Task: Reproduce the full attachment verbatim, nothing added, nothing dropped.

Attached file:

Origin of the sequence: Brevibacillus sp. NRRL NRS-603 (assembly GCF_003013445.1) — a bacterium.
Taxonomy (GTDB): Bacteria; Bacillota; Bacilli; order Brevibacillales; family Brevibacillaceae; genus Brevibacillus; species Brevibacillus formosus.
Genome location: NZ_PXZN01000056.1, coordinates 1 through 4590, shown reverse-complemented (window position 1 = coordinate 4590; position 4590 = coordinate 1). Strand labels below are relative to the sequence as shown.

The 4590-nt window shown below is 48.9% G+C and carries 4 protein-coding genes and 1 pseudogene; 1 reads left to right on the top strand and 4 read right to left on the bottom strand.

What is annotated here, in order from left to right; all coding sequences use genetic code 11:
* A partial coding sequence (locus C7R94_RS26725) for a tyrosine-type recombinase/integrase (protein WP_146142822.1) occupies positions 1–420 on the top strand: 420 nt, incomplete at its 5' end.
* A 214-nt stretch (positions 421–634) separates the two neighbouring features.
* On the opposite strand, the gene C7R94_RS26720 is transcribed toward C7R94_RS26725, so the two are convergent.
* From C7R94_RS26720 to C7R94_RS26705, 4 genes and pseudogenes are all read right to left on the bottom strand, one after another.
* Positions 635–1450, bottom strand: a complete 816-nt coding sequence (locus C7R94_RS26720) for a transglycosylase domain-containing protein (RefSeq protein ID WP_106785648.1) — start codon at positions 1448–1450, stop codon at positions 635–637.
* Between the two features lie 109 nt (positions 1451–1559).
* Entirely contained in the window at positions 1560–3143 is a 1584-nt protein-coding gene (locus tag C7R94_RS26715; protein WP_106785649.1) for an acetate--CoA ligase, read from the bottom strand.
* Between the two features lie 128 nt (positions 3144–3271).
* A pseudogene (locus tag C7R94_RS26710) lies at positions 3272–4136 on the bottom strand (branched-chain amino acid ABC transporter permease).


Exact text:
Origin of the sequence: Brevibacillus sp. NRRL NRS-603 (assembly GCF_003013445.1) — a bacterium.
Taxonomy (GTDB): Bacteria; Bacillota; Bacilli; order Brevibacillales; family Brevibacillaceae; genus Brevibacillus; species Brevibacillus formosus.
Genome location: NZ_PXZN01000056.1, coordinates 1 through 4590, shown reverse-complemented (window position 1 = coordinate 4590; position 4590 = coordinate 1). Strand labels below are relative to the sequence as shown.

The 4590-nt window shown below is 48.9% G+C and carries 4 protein-coding genes and 1 pseudogene; 1 reads left to right on the top strand and 4 read right to left on the bottom strand.

What is annotated here, in order from left to right; all coding sequences use genetic code 11:
* A partial coding sequence (locus C7R94_RS26725) for a tyrosine-type recombinase/integrase (protein WP_146142822.1) occupies positions 1–420 on the top strand: 420 nt, incomplete at its 5' end.
* A 214-nt stretch (positions 421–634) separates the two neighbouring features.
* On the opposite strand, the gene C7R94_RS26720 is transcribed toward C7R94_RS26725, so the two are convergent.
* From C7R94_RS26720 to C7R94_RS26705, 4 genes and pseudogenes are all read right to left on the bottom strand, one after another.
* Positions 635–1450, bottom strand: a complete 816-nt coding sequence (locus C7R94_RS26720) for a transglycosylase domain-containing protein (RefSeq protein ID WP_106785648.1) — start codon at positions 1448–1450, stop codon at positions 635–637.
* Between the two features lie 109 nt (positions 1451–1559).
* Entirely contained in the window at positions 1560–3143 is a 1584-nt protein-coding gene (locus tag C7R94_RS26715; protein WP_106785649.1) for an acetate--CoA ligase, read from the bottom strand.
* Between the two features lie 128 nt (positions 3144–3271).
* A pseudogene (locus tag C7R94_RS26710) lies at positions 3272–4136 on the bottom strand (branched-chain amino acid ABC transporter permease).